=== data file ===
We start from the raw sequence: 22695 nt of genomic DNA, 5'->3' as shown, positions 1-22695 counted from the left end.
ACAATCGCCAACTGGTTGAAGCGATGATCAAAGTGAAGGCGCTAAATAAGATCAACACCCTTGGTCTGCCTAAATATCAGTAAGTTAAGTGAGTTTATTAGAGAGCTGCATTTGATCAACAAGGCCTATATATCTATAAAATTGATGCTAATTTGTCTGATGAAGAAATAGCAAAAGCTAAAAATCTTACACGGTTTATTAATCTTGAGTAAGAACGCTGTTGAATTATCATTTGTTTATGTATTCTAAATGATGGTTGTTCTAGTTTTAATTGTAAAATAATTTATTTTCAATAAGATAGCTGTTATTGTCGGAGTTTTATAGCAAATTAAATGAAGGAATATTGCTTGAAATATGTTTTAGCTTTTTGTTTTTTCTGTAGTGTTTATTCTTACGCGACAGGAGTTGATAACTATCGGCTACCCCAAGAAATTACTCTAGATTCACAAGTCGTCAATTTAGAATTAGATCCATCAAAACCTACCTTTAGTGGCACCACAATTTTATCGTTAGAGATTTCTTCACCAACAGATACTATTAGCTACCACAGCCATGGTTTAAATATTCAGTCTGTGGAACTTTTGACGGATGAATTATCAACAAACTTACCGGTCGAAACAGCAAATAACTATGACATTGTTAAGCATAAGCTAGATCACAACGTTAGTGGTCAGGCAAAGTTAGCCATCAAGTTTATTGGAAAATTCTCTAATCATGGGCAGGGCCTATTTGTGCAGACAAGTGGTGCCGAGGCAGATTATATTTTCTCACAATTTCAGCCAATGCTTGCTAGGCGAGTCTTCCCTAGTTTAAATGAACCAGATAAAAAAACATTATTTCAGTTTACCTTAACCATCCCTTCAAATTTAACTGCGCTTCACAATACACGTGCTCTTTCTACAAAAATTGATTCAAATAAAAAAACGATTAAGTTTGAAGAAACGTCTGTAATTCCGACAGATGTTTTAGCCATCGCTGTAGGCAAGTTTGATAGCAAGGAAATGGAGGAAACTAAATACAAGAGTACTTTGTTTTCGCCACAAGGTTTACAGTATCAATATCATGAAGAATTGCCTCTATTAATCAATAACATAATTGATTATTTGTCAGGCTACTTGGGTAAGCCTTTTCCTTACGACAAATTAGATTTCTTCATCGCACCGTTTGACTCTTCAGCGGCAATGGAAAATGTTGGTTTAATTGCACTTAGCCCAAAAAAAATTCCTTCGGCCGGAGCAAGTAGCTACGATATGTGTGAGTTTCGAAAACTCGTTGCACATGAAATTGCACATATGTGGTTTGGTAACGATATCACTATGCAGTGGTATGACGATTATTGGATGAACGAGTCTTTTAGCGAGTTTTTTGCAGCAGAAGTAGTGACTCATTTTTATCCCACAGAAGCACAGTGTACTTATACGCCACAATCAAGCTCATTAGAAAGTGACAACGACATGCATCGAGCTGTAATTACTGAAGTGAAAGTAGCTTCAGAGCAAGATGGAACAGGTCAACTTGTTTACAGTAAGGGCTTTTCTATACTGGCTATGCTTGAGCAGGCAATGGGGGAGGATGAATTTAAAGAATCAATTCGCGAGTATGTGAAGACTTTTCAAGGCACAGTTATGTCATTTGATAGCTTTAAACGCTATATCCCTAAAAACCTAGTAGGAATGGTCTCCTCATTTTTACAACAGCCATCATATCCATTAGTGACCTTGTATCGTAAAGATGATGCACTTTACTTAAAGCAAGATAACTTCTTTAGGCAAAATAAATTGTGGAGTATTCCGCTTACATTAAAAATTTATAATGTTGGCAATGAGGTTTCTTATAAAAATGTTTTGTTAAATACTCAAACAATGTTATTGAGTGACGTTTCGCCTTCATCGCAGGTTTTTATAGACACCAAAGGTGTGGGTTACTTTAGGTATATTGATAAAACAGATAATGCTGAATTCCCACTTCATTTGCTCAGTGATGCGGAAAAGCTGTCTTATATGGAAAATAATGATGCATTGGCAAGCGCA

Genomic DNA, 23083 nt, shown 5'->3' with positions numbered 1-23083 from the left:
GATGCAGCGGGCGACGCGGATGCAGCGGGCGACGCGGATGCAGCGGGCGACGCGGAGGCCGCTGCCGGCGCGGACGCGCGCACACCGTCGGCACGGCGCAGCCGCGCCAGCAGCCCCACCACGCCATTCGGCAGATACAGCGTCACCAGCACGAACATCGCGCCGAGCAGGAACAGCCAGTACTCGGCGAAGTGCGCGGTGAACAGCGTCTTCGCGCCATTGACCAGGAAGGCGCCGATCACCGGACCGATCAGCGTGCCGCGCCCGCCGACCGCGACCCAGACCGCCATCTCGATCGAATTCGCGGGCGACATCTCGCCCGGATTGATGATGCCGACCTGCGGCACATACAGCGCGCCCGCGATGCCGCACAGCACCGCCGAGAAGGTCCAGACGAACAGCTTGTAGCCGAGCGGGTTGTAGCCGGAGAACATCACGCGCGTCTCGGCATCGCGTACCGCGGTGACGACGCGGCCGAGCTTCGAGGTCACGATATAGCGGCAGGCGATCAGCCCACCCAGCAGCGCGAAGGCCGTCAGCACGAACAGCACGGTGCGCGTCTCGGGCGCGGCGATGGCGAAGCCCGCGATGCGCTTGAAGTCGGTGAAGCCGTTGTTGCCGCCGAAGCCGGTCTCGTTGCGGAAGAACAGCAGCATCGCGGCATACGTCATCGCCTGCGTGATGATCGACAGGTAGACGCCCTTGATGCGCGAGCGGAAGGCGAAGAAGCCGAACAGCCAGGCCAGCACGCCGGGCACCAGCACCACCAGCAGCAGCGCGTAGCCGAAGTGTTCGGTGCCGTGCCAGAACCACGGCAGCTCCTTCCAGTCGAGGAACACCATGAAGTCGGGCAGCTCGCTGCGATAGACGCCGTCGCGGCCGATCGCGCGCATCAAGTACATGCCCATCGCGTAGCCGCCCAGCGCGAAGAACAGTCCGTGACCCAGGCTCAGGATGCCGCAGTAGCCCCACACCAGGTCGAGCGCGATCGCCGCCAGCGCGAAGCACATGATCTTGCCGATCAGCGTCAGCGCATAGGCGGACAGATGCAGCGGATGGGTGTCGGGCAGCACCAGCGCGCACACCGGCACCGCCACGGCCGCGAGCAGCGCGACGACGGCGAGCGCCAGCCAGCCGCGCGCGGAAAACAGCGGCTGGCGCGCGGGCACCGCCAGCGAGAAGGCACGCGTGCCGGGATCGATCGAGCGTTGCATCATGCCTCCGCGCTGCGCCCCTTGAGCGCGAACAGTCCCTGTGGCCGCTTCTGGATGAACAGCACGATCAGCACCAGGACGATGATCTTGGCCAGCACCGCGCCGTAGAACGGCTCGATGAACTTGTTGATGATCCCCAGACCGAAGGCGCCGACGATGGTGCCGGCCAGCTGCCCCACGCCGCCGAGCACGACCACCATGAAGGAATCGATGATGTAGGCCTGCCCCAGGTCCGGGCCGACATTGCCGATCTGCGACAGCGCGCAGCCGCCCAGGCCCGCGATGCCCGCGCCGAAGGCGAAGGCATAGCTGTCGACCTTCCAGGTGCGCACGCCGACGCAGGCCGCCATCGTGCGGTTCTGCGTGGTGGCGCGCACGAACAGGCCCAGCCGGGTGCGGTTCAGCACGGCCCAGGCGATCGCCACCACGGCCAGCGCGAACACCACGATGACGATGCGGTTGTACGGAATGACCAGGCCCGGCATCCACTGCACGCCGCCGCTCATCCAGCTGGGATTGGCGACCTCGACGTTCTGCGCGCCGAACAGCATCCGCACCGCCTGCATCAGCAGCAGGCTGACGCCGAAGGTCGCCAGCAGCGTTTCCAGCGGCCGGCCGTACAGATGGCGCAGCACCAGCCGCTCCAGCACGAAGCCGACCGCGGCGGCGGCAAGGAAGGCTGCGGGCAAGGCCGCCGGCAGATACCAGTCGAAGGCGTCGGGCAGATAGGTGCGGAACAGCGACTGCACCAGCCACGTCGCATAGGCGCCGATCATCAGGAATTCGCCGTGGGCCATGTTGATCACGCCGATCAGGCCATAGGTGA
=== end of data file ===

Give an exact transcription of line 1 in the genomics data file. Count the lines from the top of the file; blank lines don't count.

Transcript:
We start from the raw sequence: 22695 nt of genomic DNA, 5'->3' as shown, positions 1-22695 counted from the left end.